We pulled the arrows out of the other oxen, and they seemed to sustain no great injury from the wounds. This little faint stream where we camped has since been named as Furnace Creek and is still known as such. It was named in 1862 by some prospectors who built what was called an air furnace on a small scale to reduce some ore found near by, which they supposed to contain silver, but I believe it turned out to be lead and too far from transportations to be available.
Bennett and Arcane now concluded not to wait for me to go ahead and explore out a way for them to follow, as I had done for a long time, but to go ahead as it was evidently the best way to turn south and make our own road, and find the water and passes all for ourselves. So they hitched up and rolled down the canon, and out into the valley and then turned due south. We had not gone long on this course before we saw that we must cross the valley and get over to the west side. To do this we must cross through some water, and for fear the ground might be miry, I went to a sand hill near by and got a mesquite stick about three feet long with which to sound out our way. I rolled up my pants pulled off my moccasins and waded in, having the teams stand still till I could find out whether it was safe for them to follow or not by ascertaining the depth of the water and the character of the bottom.
The water was very clear and the bottom seemed uneven, there being some deep holes. Striking my stick on the bottom it seemed solid as a rock, and breaking off a small projecting point I found it to be solid rock salt. As the teams rolled along they scarcely roiled the water. It looked to me as if the whole valley which might be a hundred miles long might have been a solid bed of rock salt. Before we reached this water there were many solid blocks of salt lying around covered with a little dirt on the top.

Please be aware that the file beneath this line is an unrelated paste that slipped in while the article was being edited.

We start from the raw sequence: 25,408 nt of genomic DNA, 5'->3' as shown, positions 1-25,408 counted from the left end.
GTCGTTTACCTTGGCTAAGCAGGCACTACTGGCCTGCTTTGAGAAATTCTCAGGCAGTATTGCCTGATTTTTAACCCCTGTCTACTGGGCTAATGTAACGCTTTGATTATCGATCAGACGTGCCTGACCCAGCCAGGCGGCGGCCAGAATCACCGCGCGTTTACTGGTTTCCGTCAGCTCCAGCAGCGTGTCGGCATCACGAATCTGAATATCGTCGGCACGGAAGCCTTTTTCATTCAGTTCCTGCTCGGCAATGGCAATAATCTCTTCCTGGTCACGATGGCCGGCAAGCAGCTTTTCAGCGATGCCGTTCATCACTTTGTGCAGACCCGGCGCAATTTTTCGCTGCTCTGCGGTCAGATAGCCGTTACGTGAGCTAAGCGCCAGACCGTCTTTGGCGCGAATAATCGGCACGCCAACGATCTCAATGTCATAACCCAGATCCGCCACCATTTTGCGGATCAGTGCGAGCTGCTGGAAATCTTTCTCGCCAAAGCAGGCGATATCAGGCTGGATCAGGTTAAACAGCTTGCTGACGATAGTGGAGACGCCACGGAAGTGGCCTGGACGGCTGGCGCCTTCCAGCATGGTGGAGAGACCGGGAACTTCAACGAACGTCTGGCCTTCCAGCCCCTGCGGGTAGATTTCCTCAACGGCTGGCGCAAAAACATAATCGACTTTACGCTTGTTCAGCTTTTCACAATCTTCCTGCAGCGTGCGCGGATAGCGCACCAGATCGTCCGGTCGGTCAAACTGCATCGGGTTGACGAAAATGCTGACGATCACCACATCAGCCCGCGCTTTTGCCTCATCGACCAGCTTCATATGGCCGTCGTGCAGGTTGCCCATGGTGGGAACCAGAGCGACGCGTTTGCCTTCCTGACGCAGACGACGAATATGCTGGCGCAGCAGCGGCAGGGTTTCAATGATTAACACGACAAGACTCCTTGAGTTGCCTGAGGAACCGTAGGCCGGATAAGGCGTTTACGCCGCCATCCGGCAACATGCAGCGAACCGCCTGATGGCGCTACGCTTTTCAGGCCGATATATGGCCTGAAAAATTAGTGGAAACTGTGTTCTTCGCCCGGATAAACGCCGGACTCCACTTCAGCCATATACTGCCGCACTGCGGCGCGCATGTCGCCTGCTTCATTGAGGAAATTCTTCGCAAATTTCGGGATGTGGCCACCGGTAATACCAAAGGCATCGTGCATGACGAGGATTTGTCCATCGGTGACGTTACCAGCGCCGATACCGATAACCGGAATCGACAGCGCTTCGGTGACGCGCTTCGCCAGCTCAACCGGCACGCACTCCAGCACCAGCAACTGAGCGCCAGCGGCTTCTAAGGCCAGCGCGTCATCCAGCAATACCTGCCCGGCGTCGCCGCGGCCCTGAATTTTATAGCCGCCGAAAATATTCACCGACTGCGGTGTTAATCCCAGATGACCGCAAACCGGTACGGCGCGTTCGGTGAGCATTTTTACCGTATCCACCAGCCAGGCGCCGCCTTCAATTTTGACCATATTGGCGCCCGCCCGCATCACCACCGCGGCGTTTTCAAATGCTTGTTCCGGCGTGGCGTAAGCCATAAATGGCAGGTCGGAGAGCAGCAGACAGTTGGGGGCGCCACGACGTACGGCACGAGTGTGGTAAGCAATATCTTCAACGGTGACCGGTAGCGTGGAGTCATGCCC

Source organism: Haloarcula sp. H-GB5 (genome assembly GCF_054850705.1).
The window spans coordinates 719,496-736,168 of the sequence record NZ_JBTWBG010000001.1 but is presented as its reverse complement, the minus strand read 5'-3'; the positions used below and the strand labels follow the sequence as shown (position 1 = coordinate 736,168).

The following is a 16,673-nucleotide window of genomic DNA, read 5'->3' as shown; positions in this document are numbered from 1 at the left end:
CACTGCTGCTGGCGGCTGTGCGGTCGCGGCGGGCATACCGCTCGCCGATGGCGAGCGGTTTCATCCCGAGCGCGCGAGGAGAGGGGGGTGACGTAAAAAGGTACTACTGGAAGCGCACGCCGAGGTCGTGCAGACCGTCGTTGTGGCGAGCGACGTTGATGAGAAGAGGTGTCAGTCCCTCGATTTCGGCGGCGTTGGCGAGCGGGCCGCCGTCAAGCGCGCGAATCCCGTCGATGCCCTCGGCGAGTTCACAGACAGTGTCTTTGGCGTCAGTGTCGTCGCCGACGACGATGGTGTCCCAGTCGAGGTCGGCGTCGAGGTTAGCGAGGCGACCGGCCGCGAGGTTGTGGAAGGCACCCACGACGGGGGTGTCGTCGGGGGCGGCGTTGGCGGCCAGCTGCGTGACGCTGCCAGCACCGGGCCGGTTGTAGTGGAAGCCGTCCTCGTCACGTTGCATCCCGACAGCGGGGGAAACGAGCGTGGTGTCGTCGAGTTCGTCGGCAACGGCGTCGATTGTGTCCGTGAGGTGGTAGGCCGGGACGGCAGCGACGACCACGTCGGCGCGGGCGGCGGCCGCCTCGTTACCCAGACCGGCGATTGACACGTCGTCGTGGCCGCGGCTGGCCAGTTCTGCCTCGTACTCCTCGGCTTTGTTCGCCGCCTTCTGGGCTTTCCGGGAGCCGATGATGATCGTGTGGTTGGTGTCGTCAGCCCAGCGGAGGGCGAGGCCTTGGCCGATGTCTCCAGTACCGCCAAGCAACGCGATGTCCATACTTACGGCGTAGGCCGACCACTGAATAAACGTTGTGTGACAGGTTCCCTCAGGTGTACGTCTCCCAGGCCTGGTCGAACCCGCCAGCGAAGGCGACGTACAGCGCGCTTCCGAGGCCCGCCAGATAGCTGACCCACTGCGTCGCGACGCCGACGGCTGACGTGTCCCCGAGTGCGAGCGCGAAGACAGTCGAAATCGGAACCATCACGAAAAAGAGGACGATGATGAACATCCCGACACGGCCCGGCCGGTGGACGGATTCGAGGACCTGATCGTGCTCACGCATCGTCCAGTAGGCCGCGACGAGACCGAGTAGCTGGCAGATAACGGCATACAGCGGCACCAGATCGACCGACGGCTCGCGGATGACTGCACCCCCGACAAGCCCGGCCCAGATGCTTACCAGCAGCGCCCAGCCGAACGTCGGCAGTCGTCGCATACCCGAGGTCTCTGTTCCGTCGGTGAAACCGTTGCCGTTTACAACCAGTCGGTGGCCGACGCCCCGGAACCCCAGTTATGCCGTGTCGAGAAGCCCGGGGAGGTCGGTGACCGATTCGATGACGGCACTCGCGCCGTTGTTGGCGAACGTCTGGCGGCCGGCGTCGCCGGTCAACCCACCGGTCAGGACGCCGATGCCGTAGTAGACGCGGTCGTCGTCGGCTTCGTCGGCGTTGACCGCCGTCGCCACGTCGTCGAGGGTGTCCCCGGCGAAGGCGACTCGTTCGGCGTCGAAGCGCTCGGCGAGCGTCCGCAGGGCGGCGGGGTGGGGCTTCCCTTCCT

The second night we found a good spring of fresh water coming out from the bottom of the snow peak almost over our heads. The small flow from it spread out over the sand and sank in a very short distance and there was some quite good grass growing around.
This was a temporary relief, but brought us face to face with stranger difficulties and a more hopeless outlook.
There was no possible way to cross this high steep range of mountains anywhere to the north and the Jayhawkers had abandoned their wagons and burned them, and we could no longer follow on the trail they made. It seemed that there was no other alternative but for us to keep along the edge of the mountain to the south and search for another pass. Some who had read Fremont’s travels said that the range immediately west of us must be the one he described, on the west side of which was a beautiful country, of rich soil and having plenty of cattle, and horses, and containing some settlers, but on the east all was barren, dry, rocky, sandy desert as far as could be seen. We knew this eastern side answered well the description and believed that this was really the range described, or at least it was close by.